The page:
This scenario, admittedly extreme, will be possible if the Commission lifts the "rule of twelves" [FN204] in 1990, as is expected. [FN205] This is especially true now that the local concentration rules have been relaxed. [FN206]
These rules, which were intended to ensure maximum diversification of viewpoints and programming through maximum diversification of ownership, [FN207] have been swept aside because the Commission incorrectly considers the scarcity rationale to be obsolete in light of the increased size of the communication marketplace. Ironically, the Commission states that it still considers diversity of viewpoints and programming to be important, [FN208] but it says that there is not necessarily a connection between these and diversity of ownership. [FN209]
The Commission is allowing the number of gatekeepers to shrink, and is thus opening the door for precisely the kind of concentrated control that Congress, the courts, and at one time the Commission itself feared would develop in the absence of limiting regulations. Even before deregulation, the number of gatekeepers was not as large as it might have been. The prevalence of the television networks had decreased the number of gatekeepers long before deregulation. The ABC elevision network, for example, has 223 affiliates. [FN210] During prime time, when by definition the largest number of people are watching television, ABC thus provides programming to more than twenty percent of the commercial television stations in the United States. [FN211] CBS and NBC command similar percentages; [FN212] thus, fifty-seven percent of the commercial television stations in the country are "controlled" by three gatekeepers during the time that the largest number of people are watching.
The emergence during the 1980s of twenty-four hour satellite radio networks has drastically reduced the number of gatekeepers in that medium as well. One of the largest such networks, Satellite Music Network (SMN), has more than 1000 radio affiliates. [FN213] While these stations are not owned by SMN, they are controlled by it just as television network affiliates are controlled by their networks. [FN214] Thus, there are more than 1000 fewer gatekeepers among the 9200 commercial radio stations in the United States than there would be without SMN.
Exacerbating the situation is the fact that SMN was purchased by ABC in 1989. [FN215] This means that ABC, a single gatekeeper, now controls twenty percent of the commercial television stations during prime time and about eleven percent of the commercial radio stations for substantial portions of each day. These figures do not include the 2310 radio stations affiliated with ABC's seven other radio networks. [FN216] If this is not an example of unduly concentrated control, it is difficult to imagine what would be.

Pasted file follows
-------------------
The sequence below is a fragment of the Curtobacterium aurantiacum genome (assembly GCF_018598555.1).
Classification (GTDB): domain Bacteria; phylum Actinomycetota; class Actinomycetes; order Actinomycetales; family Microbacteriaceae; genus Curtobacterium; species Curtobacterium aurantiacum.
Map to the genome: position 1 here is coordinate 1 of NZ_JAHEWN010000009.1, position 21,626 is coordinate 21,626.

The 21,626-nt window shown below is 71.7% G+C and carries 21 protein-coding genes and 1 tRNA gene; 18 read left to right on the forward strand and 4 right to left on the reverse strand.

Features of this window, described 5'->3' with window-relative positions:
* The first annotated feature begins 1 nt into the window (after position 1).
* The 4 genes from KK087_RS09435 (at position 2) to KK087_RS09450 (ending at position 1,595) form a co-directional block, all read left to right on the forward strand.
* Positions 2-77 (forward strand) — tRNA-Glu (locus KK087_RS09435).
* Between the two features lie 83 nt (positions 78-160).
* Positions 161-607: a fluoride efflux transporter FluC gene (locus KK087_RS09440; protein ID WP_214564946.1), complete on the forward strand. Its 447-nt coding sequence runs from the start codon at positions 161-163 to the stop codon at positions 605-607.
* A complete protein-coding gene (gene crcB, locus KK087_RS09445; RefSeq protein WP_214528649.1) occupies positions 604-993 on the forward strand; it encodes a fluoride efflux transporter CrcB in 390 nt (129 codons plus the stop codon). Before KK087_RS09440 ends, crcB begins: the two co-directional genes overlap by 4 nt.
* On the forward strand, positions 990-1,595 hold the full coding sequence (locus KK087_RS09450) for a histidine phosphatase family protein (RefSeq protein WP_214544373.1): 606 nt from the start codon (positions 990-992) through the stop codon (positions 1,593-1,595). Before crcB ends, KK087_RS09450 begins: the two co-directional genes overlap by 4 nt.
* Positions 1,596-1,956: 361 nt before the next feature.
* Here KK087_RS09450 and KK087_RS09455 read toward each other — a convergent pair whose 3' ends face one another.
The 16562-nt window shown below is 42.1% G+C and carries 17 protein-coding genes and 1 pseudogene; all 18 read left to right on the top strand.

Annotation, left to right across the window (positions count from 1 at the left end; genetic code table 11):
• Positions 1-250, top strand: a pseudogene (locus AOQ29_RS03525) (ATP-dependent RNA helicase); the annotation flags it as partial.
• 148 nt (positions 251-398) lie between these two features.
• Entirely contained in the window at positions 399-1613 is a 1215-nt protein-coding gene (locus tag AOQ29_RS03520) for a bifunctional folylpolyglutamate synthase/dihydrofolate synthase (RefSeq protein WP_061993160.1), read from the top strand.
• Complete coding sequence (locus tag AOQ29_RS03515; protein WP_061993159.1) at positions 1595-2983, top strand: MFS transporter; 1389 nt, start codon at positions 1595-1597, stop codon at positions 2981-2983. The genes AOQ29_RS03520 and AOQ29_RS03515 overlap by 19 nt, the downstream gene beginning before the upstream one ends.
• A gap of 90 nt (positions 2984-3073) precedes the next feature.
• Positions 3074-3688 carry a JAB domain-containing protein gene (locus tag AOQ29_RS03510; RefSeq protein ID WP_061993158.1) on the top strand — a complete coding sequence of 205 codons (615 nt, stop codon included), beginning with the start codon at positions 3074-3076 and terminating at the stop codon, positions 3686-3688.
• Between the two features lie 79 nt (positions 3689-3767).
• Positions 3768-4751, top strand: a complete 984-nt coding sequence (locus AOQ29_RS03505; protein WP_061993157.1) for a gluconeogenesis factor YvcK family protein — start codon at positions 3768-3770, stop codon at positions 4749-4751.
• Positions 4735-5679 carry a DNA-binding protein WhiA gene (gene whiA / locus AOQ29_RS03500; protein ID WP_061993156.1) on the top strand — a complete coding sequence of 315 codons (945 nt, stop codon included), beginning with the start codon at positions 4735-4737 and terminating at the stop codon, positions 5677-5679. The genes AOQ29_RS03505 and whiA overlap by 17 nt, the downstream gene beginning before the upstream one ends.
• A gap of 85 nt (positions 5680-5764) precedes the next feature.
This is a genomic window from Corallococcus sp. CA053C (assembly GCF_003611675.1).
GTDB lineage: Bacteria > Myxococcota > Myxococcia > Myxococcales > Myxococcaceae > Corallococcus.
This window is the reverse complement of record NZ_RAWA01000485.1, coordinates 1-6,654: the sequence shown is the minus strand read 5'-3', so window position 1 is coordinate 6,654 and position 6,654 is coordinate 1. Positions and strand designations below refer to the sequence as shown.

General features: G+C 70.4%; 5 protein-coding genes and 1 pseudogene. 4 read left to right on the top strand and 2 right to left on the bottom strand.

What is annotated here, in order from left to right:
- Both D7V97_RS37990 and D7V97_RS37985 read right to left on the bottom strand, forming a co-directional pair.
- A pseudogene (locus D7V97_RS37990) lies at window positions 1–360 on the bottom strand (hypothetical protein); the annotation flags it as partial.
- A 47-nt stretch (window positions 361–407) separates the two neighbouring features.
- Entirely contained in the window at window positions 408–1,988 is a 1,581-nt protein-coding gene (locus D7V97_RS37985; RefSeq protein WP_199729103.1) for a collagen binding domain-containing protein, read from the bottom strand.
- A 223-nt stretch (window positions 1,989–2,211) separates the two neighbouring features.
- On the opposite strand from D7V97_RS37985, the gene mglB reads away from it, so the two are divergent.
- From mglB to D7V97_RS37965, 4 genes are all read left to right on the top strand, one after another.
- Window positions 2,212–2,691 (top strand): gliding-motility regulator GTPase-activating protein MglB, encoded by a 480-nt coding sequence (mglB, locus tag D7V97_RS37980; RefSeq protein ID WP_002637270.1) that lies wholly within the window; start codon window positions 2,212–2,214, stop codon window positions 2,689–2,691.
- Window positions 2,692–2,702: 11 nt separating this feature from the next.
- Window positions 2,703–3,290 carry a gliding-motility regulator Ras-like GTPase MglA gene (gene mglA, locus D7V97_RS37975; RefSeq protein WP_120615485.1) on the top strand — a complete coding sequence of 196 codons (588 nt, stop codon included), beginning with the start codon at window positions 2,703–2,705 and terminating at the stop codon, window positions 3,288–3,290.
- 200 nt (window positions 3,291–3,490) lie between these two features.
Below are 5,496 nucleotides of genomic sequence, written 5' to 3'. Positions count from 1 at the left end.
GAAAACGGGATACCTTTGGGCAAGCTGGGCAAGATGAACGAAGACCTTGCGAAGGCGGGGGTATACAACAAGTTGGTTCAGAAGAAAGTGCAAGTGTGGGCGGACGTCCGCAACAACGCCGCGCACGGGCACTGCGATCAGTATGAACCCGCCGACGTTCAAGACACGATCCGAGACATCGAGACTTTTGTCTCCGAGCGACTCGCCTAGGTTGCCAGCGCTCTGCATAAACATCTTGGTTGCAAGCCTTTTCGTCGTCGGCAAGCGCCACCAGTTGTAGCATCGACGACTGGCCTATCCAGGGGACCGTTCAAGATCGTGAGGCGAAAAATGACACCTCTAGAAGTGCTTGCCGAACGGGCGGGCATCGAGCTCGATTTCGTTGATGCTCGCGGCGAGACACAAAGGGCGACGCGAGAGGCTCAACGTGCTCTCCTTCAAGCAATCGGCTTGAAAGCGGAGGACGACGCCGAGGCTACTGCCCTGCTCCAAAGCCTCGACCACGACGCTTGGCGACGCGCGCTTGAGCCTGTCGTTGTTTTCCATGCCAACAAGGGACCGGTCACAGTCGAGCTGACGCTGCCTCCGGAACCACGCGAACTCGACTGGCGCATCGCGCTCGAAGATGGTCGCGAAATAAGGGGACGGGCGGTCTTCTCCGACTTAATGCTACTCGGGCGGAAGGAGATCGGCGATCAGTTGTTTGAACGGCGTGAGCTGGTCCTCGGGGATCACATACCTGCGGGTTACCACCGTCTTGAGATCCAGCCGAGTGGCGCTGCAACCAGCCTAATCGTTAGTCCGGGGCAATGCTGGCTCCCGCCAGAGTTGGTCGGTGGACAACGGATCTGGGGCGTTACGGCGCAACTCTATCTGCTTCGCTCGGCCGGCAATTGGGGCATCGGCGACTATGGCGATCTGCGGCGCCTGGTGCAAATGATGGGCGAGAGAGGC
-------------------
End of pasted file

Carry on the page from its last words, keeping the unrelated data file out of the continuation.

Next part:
The new prevalence of the twenty-four hour satellite networks has been made possible largely by the Commission's elimination of the nonentertainment guidelines [FN217] and the fairness doctrine. [FN218] The drastic reduction in the number of gatekeepers occasioned by the popularity of these networks among stations should cause the Commission to take every possible step to maximize diversity of ownership. Instead, it has done just the opposite. [FN219]
The situation is no better in the expanded communication marketplace to which the Commission referred when it relaxed the multiple ownership and local concentration regulations. While it is certainly true that cable television service brings an increased number of channels into each subscriber's home, the number of gatekeepers is limited. [FN220] The Commission's references to VCRs are similarly misplaced. While it may be true that most homes now have at least one VCR, it is inappropriate to rely on the VCR's popularity in eliminating or relaxing regulations intended to ensure the vigor of the marketplace of ideas. [FN221]